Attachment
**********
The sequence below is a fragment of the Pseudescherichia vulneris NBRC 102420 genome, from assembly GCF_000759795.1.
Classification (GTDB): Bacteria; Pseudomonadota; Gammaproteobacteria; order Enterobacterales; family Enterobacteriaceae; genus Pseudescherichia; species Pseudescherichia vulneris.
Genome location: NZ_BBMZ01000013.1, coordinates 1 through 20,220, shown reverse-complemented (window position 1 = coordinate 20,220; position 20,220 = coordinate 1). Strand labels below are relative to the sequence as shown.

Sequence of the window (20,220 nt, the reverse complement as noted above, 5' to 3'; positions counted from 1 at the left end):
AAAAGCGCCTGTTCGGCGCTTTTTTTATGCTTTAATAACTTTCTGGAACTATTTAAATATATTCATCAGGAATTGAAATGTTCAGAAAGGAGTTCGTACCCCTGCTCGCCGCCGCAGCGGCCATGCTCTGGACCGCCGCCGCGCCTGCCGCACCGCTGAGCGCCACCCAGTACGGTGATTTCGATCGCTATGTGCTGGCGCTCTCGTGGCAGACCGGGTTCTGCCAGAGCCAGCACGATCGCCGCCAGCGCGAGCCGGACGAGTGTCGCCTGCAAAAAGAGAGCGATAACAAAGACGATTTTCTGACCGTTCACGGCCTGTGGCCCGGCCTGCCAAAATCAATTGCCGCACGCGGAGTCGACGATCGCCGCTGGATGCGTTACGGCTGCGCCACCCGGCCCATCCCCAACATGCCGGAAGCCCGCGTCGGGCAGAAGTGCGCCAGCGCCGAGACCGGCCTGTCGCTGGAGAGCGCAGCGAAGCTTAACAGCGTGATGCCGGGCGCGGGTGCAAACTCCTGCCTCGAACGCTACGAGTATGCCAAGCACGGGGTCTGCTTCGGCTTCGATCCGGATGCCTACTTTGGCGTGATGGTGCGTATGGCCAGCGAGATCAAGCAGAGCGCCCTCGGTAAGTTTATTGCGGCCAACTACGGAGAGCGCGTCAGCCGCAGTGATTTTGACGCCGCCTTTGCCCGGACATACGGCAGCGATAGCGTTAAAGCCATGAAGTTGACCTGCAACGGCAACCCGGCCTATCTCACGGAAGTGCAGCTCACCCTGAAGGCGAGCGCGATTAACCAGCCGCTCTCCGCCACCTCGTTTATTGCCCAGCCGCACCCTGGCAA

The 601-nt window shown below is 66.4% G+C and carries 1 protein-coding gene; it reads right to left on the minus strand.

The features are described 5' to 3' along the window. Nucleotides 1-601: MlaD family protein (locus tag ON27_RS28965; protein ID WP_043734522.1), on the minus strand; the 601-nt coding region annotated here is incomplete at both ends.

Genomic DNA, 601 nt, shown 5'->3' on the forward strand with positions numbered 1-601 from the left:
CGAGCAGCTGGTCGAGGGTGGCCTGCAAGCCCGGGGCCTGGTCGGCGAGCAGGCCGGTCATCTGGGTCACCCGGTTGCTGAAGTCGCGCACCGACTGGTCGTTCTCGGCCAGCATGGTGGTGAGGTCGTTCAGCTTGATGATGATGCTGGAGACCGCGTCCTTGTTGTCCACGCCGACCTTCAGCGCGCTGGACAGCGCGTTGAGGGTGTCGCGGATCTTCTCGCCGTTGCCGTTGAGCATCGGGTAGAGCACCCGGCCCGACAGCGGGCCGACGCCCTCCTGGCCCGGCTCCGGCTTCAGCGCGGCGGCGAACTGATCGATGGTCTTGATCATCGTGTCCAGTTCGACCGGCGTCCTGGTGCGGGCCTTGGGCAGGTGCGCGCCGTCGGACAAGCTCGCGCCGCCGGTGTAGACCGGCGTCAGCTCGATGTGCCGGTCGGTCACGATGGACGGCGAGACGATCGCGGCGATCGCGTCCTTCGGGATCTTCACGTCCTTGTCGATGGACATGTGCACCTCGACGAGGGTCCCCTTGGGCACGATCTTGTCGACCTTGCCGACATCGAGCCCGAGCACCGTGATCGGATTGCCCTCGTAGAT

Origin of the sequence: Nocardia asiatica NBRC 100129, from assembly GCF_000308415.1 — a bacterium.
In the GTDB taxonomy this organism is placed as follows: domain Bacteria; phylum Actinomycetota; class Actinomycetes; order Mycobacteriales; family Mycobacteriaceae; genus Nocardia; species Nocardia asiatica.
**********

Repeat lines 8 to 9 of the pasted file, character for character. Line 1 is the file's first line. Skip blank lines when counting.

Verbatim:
Genomic DNA, 601 nt, shown 5'->3' on the forward strand with positions numbered 1-601 from the left:
CGAGCAGCTGGTCGAGGGTGGCCTGCAAGCCCGGGGCCTGGTCGGCGAGCAGGCCGGTCATCTGGGTCACCCGGTTGCTGAAGTCGCGCACCGACTGGTCGTTCTCGGCCAGCATGGTGGTGAGGTCGTTCAGCTTGATGATGATGCTGGAGACCGCGTCCTTGTTGTCCACGCCGACCTTCAGCGCGCTGGACAGCGCGTTGAGGGTGTCGCGGATCTTCTCGCCGTTGCCGTTGAGCATCGGGTAGAGCACCCGGCCCGACAGCGGGCCGACGCCCTCCTGGCCCGGCTCCGGCTTCAGCGCGGCGGCGAACTGATCGATGGTCTTGATCATCGTGTCCAGTTCGACCGGCGTCCTGGTGCGGGCCTTGGGCAGGTGCGCGCCGTCGGACAAGCTCGCGCCGCCGGTGTAGACCGGCGTCAGCTCGATGTGCCGGTCGGTCACGATGGACGGCGAGACGATCGCGGCGATCGCGTCCTTCGGGATCTTCACGTCCTTGTCGATGGACATGTGCACCTCGACGAGGGTCCCCTTGGGCACGATCTTGTCGACCTTGCCGACATCGAGCCCGAGCACCGTGATCGGATTGCCCTCGTAGAT